Nashville station promotes legacy, weather team during big game
For the big game, WSMV prepped three spots — one outlining its legacy in the community and two versions of a weather promo.
The legacy promo took viewers back through vintage footage from the station’s early days, including when its call signs were WSM back in the 1950s.
“Things have changed a lot since WSMV signed on as Nashville’s first station back in 1950,” says the announcer.
“And now, things are changing faster than ever,” the voiceover continues.
A clip of the late Dan Miller, who anchored at the station from 1969 to 1986 and again starting in 1992 until his death in 2009, is played with him saying “I’m confident that whoever ends up in this news desk in the future will find the same friendship and support that has meant so much to me.”
There’s then a short clip of talent walking outdoors followed by a collage of the station’s historic logos before the current one boldly appears on screen against a blurred city skyline.
“Thank you for choosing us to tell your stories,” the announcer says, before closing out with “WSMV 4 is Nashville’s station.”
Current talent was also featured earlier in the promo.
Two separate weather promos, one running 30 seconds and one 60 seconds, were also created, with an emphasis on the station’s weather team and its mission of keeping viewers safe.
Both versions highlight the station’s new First Alert branding and what it describes as Nashville’s only live, local radar that it says can detect atmospheric changes up to five minutes earlier than others.
WSMV has adopted the First Alert weather branding which is a trademark of its parent Gray Television. Some CBS-owned stations have also recently switched to the branding.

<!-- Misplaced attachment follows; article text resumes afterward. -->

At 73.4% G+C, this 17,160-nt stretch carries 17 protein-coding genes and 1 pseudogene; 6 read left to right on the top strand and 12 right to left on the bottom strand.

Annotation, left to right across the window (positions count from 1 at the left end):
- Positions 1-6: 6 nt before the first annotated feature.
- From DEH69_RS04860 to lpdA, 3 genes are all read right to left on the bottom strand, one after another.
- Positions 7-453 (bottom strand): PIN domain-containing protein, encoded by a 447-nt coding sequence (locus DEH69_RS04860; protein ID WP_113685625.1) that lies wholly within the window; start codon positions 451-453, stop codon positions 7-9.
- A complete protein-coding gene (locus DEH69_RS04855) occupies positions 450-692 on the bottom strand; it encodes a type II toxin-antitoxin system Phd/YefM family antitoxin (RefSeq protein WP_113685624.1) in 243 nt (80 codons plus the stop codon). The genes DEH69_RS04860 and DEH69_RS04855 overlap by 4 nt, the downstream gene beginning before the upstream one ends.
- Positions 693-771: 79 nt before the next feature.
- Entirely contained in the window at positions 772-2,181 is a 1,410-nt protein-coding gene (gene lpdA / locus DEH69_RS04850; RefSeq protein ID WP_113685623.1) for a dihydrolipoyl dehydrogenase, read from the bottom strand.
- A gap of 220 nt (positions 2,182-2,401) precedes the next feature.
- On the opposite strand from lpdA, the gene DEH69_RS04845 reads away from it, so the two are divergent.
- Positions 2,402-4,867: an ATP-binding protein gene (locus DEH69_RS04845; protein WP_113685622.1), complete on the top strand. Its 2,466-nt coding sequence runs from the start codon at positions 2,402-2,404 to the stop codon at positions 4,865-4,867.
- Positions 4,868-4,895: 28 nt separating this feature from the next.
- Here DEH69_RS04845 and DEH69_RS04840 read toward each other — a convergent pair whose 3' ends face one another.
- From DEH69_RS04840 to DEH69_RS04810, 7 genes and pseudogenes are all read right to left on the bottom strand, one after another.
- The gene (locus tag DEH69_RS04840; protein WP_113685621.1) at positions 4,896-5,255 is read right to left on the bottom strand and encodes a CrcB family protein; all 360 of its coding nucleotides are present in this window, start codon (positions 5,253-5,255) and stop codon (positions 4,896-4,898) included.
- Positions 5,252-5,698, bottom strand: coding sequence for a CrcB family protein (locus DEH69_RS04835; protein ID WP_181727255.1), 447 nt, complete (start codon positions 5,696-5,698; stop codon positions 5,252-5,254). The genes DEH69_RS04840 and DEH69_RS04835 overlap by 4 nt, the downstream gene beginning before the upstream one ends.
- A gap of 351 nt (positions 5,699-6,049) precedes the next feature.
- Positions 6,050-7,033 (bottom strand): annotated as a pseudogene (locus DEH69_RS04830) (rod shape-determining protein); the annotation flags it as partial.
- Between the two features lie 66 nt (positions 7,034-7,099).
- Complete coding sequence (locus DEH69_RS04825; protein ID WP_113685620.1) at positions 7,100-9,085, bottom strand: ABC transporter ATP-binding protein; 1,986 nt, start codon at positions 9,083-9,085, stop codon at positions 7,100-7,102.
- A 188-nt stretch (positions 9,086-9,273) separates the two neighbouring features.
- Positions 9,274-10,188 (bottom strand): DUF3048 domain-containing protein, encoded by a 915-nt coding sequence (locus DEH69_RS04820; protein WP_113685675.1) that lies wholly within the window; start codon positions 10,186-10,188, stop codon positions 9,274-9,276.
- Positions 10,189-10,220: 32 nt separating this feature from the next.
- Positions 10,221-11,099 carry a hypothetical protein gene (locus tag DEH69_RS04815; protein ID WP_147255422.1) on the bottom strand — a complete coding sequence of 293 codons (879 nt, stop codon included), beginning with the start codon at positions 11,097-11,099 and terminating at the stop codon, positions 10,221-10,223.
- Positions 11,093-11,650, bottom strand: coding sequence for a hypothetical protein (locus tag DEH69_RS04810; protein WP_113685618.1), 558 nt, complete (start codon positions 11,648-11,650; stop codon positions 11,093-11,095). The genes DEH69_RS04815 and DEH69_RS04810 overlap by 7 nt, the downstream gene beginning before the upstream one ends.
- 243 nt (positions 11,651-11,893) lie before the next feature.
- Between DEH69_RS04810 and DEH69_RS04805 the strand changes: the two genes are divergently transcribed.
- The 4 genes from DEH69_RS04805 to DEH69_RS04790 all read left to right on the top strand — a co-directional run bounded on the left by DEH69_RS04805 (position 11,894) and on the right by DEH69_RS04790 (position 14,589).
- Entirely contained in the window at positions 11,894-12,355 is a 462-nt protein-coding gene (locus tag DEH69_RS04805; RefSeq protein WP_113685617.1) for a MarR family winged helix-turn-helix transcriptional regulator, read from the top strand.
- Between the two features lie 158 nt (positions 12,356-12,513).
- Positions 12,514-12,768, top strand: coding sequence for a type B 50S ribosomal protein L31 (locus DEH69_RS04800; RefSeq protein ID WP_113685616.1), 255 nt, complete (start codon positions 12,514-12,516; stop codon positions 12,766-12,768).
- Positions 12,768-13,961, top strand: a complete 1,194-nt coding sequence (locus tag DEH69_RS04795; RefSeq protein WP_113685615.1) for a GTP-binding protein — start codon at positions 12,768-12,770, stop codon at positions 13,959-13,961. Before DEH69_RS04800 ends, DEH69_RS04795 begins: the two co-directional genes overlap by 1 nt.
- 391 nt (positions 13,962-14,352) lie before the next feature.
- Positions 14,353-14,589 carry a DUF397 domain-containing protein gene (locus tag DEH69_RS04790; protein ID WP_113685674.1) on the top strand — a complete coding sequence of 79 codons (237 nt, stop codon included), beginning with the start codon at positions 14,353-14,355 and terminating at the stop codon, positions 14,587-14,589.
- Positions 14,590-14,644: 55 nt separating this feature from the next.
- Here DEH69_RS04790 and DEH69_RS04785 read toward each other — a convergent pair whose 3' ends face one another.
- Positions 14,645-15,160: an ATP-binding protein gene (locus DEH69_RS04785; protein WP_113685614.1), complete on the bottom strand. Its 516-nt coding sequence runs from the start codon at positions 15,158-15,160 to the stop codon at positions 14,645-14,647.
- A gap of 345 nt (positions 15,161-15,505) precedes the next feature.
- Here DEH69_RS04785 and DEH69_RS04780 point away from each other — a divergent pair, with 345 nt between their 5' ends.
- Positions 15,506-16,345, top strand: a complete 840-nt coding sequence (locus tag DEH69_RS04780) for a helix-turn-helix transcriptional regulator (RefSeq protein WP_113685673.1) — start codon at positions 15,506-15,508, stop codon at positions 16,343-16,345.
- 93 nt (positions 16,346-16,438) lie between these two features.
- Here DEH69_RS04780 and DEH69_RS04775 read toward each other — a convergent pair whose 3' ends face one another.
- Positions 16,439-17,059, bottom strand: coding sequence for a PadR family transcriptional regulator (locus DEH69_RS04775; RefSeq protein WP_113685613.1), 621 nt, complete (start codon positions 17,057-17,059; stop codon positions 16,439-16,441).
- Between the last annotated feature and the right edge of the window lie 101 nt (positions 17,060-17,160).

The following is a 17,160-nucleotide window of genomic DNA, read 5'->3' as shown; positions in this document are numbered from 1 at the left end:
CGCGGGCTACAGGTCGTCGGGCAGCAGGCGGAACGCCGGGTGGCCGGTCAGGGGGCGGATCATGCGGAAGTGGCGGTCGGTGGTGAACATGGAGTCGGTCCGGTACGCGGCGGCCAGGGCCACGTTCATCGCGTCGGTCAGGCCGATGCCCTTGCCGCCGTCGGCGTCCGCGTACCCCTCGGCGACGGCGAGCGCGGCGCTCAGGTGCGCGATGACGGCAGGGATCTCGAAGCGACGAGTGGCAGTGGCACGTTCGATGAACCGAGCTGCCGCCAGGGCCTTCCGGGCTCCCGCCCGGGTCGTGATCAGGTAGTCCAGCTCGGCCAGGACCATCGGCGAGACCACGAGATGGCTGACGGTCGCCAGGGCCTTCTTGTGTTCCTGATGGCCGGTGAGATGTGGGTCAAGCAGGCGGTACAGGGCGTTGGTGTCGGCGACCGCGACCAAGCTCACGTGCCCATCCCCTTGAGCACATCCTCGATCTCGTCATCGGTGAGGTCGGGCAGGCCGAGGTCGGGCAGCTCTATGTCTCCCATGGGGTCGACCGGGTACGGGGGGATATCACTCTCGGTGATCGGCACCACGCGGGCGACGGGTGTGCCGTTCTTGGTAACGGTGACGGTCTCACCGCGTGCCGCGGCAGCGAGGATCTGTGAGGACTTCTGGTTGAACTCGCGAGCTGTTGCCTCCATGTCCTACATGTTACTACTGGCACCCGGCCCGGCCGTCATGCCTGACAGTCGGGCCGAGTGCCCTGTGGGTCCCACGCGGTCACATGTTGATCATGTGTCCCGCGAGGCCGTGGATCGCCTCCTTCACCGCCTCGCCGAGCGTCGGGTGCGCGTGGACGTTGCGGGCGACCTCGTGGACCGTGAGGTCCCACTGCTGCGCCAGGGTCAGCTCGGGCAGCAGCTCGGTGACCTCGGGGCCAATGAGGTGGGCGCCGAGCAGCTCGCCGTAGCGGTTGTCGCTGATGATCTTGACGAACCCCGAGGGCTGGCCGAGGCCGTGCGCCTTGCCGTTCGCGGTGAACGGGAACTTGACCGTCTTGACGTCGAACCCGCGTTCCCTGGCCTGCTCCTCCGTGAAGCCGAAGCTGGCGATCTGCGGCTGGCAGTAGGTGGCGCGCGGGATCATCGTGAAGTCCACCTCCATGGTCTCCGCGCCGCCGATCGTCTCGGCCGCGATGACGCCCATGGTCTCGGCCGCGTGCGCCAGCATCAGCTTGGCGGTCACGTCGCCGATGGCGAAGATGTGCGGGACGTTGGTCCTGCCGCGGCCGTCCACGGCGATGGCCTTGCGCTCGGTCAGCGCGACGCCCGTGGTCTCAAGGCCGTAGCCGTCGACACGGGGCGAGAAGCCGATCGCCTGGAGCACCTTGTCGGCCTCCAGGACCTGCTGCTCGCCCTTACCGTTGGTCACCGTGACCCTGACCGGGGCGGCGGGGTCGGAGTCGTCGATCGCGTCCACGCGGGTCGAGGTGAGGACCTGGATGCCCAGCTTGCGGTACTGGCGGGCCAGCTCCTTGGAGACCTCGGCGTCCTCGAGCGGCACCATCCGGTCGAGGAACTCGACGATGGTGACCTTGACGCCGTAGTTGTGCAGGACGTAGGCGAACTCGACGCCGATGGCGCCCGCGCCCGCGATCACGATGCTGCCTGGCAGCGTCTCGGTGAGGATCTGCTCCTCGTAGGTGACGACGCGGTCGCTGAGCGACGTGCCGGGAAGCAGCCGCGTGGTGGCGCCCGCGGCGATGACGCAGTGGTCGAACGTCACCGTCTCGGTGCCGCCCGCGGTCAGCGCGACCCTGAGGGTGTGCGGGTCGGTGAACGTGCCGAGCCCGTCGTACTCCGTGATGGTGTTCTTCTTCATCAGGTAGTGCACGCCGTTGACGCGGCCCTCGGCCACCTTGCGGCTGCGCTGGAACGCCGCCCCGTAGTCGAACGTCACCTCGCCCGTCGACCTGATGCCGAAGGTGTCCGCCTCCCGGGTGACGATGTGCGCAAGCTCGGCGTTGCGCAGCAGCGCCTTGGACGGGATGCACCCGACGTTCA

Throughout the spots, studio footage of meteorologists delivering forecasts is mixed in with imagery of what natural disasters leave behind.
Both spots also include a circular “Certified most accurate” seal, though it doesn’t use the WeatheRate logo despite being listed on the site’s page as a client.
The spots were created by Shannon Cleary and Kendal Dennis under the direction of Bob St. Charles and original concepts by Jasmine Hatcher-Hardin.
NBC reportedly sold 30 second commercial spots for as high as $7 million and sold out of its national in game inventory over a week before the game.
However, like with most network programming, affiliate stations are given a small portion of advertising time during each hour to sell to their own clients or hold back for airing their own promos. Most stations typically do a mix of both. Some ad inventory is also sold on a regional basis, while pay TV providers can also insert ads during select programming.
Advertisers who buy at the local or regional level pay significantly less since their ads are only seen in a limited part of the country.
In some cases, these are local businesses but it’s also not uncommon for big-name companies to buy ads at the regional or local level — and it’s sometimes a “backdoor” way to get an ad on during the Super Bowl if a national spot is out of budget or unavailable.